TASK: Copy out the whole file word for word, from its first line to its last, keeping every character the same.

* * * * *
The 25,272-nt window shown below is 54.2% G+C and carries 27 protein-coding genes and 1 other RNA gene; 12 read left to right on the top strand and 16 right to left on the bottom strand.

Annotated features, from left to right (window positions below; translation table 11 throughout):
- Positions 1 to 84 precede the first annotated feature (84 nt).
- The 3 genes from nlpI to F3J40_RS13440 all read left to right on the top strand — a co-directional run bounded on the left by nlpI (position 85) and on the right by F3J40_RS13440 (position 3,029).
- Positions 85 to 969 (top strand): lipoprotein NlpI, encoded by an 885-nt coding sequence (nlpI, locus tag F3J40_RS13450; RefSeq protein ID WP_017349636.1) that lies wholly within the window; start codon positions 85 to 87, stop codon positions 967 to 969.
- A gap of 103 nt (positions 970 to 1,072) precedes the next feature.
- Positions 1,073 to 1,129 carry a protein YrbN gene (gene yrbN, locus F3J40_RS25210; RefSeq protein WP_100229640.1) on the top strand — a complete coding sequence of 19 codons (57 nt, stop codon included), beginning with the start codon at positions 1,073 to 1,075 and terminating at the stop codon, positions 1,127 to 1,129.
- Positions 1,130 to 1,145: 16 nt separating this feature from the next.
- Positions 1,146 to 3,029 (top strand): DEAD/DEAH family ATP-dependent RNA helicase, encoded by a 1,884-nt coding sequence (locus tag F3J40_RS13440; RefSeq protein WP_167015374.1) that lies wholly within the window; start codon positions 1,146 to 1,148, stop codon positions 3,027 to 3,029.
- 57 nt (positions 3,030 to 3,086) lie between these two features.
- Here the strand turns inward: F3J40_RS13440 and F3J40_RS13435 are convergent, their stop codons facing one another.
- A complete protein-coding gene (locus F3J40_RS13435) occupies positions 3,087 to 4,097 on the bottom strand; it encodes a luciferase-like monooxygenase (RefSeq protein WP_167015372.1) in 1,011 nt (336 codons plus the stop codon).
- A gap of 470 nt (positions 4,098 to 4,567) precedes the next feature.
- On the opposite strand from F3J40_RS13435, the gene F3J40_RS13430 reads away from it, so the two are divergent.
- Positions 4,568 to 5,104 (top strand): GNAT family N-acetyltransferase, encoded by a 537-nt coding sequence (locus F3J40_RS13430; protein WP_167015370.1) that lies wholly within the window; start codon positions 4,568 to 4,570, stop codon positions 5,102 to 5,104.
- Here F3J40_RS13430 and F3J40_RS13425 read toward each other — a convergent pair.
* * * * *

The 25,272-nt window shown below is 54.2% G+C and carries 27 protein-coding genes and 1 other RNA gene; 12 read left to right on the top strand and 16 right to left on the bottom strand.

Annotated features, from left to right (window positions below; translation table 11 throughout):
- Positions 1 to 84 precede the first annotated feature (84 nt).
- The 3 genes from nlpI to F3J40_RS13440 all read left to right on the top strand — a co-directional run bounded on the left by nlpI (position 85) and on the right by F3J40_RS13440 (position 3,029).
- Positions 85 to 969 (top strand): lipoprotein NlpI, encoded by an 885-nt coding sequence (nlpI, locus tag F3J40_RS13450; RefSeq protein ID WP_017349636.1) that lies wholly within the window; start codon positions 85 to 87, stop codon positions 967 to 969.
- A gap of 103 nt (positions 970 to 1,072) precedes the next feature.
- Positions 1,073 to 1,129 carry a protein YrbN gene (gene yrbN, locus F3J40_RS25210; RefSeq protein WP_100229640.1) on the top strand — a complete coding sequence of 19 codons (57 nt, stop codon included), beginning with the start codon at positions 1,073 to 1,075 and terminating at the stop codon, positions 1,127 to 1,129.
- Positions 1,130 to 1,145: 16 nt separating this feature from the next.
- Positions 1,146 to 3,029 (top strand): DEAD/DEAH family ATP-dependent RNA helicase, encoded by a 1,884-nt coding sequence (locus tag F3J40_RS13440; RefSeq protein WP_167015374.1) that lies wholly within the window; start codon positions 1,146 to 1,148, stop codon positions 3,027 to 3,029.
- 57 nt (positions 3,030 to 3,086) lie between these two features.
- Here the strand turns inward: F3J40_RS13440 and F3J40_RS13435 are convergent, their stop codons facing one another.
- A complete protein-coding gene (locus F3J40_RS13435) occupies positions 3,087 to 4,097 on the bottom strand; it encodes a luciferase-like monooxygenase (RefSeq protein WP_167015372.1) in 1,011 nt (336 codons plus the stop codon).
- A gap of 470 nt (positions 4,098 to 4,567) precedes the next feature.
- On the opposite strand from F3J40_RS13435, the gene F3J40_RS13430 reads away from it, so the two are divergent.
- Positions 4,568 to 5,104 (top strand): GNAT family N-acetyltransferase, encoded by a 537-nt coding sequence (locus F3J40_RS13430; protein WP_167015370.1) that lies wholly within the window; start codon positions 4,568 to 4,570, stop codon positions 5,102 to 5,104.
- Here F3J40_RS13430 and F3J40_RS13425 read toward each other — a convergent pair.